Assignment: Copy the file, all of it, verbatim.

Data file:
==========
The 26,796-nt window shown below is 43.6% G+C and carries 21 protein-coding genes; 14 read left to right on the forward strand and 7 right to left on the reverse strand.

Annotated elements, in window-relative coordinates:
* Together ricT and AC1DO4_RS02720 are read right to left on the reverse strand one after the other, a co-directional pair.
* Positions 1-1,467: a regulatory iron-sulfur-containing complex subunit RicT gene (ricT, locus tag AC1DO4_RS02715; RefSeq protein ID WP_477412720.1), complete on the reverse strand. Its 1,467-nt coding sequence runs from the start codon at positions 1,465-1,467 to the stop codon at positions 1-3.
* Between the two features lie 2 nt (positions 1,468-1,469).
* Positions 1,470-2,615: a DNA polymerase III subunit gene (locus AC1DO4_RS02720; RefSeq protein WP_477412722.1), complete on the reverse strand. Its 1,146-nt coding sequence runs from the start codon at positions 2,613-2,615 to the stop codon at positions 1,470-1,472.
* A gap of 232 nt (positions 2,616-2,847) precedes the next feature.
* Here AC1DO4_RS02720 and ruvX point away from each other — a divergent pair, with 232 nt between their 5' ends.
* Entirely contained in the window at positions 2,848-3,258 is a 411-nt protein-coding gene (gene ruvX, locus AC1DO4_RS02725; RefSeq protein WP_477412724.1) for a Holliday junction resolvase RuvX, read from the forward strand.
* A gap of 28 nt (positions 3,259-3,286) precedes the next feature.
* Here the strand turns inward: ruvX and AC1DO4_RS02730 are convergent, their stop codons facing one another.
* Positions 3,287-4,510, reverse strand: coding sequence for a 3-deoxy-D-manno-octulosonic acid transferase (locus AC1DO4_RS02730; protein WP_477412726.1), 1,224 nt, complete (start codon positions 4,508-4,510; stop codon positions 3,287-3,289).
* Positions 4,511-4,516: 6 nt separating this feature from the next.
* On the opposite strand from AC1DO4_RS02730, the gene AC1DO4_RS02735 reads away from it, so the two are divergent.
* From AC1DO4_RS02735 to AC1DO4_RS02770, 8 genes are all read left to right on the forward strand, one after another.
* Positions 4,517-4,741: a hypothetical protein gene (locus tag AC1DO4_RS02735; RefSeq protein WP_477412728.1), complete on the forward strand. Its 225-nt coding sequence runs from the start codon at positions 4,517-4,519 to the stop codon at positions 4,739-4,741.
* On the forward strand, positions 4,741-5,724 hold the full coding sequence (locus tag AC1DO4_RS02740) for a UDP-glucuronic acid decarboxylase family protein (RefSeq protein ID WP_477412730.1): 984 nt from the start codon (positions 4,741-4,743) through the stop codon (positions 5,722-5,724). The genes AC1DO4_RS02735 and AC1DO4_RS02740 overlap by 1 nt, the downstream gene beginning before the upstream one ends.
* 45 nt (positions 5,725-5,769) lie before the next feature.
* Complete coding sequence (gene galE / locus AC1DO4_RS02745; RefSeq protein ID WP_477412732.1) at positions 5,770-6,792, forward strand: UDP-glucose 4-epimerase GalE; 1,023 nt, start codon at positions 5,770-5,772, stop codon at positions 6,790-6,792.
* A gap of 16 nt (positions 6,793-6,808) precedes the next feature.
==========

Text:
The 26,796-nt window shown below is 43.6% G+C and carries 21 protein-coding genes; 14 read left to right on the forward strand and 7 right to left on the reverse strand.

Annotated elements, in window-relative coordinates:
* Together ricT and AC1DO4_RS02720 are read right to left on the reverse strand one after the other, a co-directional pair.
* Positions 1-1,467: a regulatory iron-sulfur-containing complex subunit RicT gene (ricT, locus tag AC1DO4_RS02715; RefSeq protein ID WP_477412720.1), complete on the reverse strand. Its 1,467-nt coding sequence runs from the start codon at positions 1,465-1,467 to the stop codon at positions 1-3.
* Between the two features lie 2 nt (positions 1,468-1,469).
* Positions 1,470-2,615: a DNA polymerase III subunit gene (locus AC1DO4_RS02720; RefSeq protein WP_477412722.1), complete on the reverse strand. Its 1,146-nt coding sequence runs from the start codon at positions 2,613-2,615 to the stop codon at positions 1,470-1,472.
* A gap of 232 nt (positions 2,616-2,847) precedes the next feature.
* Here AC1DO4_RS02720 and ruvX point away from each other — a divergent pair, with 232 nt between their 5' ends.
* Entirely contained in the window at positions 2,848-3,258 is a 411-nt protein-coding gene (gene ruvX, locus AC1DO4_RS02725; RefSeq protein WP_477412724.1) for a Holliday junction resolvase RuvX, read from the forward strand.
* A gap of 28 nt (positions 3,259-3,286) precedes the next feature.
* Here the strand turns inward: ruvX and AC1DO4_RS02730 are convergent, their stop codons facing one another.
* Positions 3,287-4,510, reverse strand: coding sequence for a 3-deoxy-D-manno-octulosonic acid transferase (locus AC1DO4_RS02730; protein WP_477412726.1), 1,224 nt, complete (start codon positions 4,508-4,510; stop codon positions 3,287-3,289).
* Positions 4,511-4,516: 6 nt separating this feature from the next.
* On the opposite strand from AC1DO4_RS02730, the gene AC1DO4_RS02735 reads away from it, so the two are divergent.
* From AC1DO4_RS02735 to AC1DO4_RS02770, 8 genes are all read left to right on the forward strand, one after another.
* Positions 4,517-4,741: a hypothetical protein gene (locus tag AC1DO4_RS02735; RefSeq protein WP_477412728.1), complete on the forward strand. Its 225-nt coding sequence runs from the start codon at positions 4,517-4,519 to the stop codon at positions 4,739-4,741.
* On the forward strand, positions 4,741-5,724 hold the full coding sequence (locus tag AC1DO4_RS02740) for a UDP-glucuronic acid decarboxylase family protein (RefSeq protein ID WP_477412730.1): 984 nt from the start codon (positions 4,741-4,743) through the stop codon (positions 5,722-5,724). The genes AC1DO4_RS02735 and AC1DO4_RS02740 overlap by 1 nt, the downstream gene beginning before the upstream one ends.
* 45 nt (positions 5,725-5,769) lie before the next feature.
* Complete coding sequence (gene galE / locus AC1DO4_RS02745; RefSeq protein ID WP_477412732.1) at positions 5,770-6,792, forward strand: UDP-glucose 4-epimerase GalE; 1,023 nt, start codon at positions 5,770-5,772, stop codon at positions 6,790-6,792.
* A gap of 16 nt (positions 6,793-6,808) precedes the next feature.